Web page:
Over 170 years ago, Sir John Franklin was in command of two ships on his fourth Arctic expedition. He intended to chart the last un-navigated section of the fabled Northwest Passage. Instead, Franklin and his crew seemingly disappeared from the face of Earth – creating a mystery that has fueled nearly two centuries of intrigue.
But even before Franklin’s fateful final voyage, the notion of a near-mythical far north gripped the collective consciousness of nineteenth century continental Europe and its colonialist outposts.
Between 1818 and 1876 the expansion of the British Empire into areas such as the Canadian Arctic coincided with the Romantic art movement and produced some of the most sublime images of the nineteenth century.
Under orders from the British Admiralty, the Royal Navy mounted numerous expeditions to the Canadian Arctic with orders to find and map a sea passage through the Archipelago, record scientific observations and engage with the Indigenous peoples of the region.
Original artworks, made by those who visited and those who imagined the Arctic, provided the raw material for printmakers and publishers to produce and disseminate images of Arctic landscapes, events and people. These compelling images appealed to Europeans and Americans alike as the images detailed an unknown and extreme place, one which the public found provocative and mysterious.
Many of the artworks included in the exhibition were by amateur artists who were also expedition members, assigned the task of recording their journeys. Their drawings and watercolours were often interpreted by printmakers and then published in books, portfolios and periodicals. These artworks illustrate a unique conflation of reportage and Romanticism, and were used to celebrate masculine ideals and define the English national identity in an increasingly global context.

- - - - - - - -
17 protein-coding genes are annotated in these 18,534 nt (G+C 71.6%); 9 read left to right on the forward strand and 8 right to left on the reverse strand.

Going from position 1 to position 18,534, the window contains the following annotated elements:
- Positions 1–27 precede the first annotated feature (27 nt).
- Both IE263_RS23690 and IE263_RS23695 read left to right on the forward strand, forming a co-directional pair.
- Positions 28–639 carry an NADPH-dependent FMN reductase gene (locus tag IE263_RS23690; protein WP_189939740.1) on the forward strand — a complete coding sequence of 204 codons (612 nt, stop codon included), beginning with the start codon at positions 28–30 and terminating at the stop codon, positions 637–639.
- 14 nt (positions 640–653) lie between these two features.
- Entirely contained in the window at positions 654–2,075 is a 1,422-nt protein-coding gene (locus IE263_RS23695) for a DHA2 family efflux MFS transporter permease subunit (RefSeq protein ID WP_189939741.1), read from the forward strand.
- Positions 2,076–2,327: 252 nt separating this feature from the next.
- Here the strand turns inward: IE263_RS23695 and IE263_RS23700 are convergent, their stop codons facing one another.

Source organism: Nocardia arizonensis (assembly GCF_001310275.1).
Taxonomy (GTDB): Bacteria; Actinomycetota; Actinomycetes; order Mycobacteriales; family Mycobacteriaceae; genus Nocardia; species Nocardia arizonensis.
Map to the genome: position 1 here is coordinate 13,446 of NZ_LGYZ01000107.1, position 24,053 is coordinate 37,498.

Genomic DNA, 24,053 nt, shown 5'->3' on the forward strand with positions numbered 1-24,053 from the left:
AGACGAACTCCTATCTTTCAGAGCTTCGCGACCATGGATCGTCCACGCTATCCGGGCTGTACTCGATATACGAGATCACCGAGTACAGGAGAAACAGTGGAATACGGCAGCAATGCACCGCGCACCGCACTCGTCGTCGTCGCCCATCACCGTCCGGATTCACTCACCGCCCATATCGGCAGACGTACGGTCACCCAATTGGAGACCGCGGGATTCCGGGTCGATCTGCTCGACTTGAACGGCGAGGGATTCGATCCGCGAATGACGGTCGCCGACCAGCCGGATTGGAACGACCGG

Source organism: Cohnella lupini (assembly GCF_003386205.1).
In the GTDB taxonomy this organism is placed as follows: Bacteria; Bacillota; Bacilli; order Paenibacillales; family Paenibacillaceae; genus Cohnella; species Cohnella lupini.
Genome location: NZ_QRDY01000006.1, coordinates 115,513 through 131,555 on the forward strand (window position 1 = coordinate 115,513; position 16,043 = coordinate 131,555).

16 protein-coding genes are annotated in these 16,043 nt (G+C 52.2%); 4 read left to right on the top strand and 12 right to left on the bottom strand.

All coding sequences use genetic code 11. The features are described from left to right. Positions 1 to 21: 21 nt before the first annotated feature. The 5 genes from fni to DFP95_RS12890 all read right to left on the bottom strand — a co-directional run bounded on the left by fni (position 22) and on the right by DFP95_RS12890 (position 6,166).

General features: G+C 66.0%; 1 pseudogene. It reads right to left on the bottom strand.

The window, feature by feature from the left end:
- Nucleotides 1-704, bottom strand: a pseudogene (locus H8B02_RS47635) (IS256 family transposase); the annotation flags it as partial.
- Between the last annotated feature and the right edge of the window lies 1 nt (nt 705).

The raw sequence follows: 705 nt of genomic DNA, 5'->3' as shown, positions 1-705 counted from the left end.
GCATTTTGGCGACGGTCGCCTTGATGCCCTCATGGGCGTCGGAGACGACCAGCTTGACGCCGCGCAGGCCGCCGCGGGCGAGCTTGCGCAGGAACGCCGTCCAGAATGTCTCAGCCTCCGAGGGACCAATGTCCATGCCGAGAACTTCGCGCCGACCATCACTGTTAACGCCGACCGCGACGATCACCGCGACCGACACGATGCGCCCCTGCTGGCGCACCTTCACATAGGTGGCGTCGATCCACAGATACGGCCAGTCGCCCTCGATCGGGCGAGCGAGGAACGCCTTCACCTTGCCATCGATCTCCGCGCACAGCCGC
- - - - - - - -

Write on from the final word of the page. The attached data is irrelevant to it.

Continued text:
The Arctic: Real and Imagined Views from the Nineteenth Century casts a contemporary lens upon these artworks. Inuit cultural consultants, Sophia Lebessis and James Kuptana provide an Inuit perspective on the content and themes that are addressed in the exhibition.
The Indigenous and European artifacts included in the exhibition (including artifacts related to the ill-fated 1845 Franklin expedition) provide a sense of reality to the world depicted in these nineteenth century artworks, a world in which the real was often indistinguishable from the imagined. These artifacts contrast the cultural and technological differences between Arctic inhabitants and Arctic visitors. The ingenuity and knowledge the Inuit possess allows them to thrive in a land often seen as extreme to outsiders and would have proved invaluable to the Europeans had they fully embraced it at the time.
For generations, the proliferation of nineteenth century Arctic iconography and stereotypes perpetuated the idea of the Arctic as a place of frigid desolation rather than one of vital beauty. Viewed now, through a contemporary lens, much of this historic imagery reveals the limits of the British Empire in the face of a daunting Arctic landscape and illustrates the failure of the colonial worldview when profound adaptation is necessary for success and survival.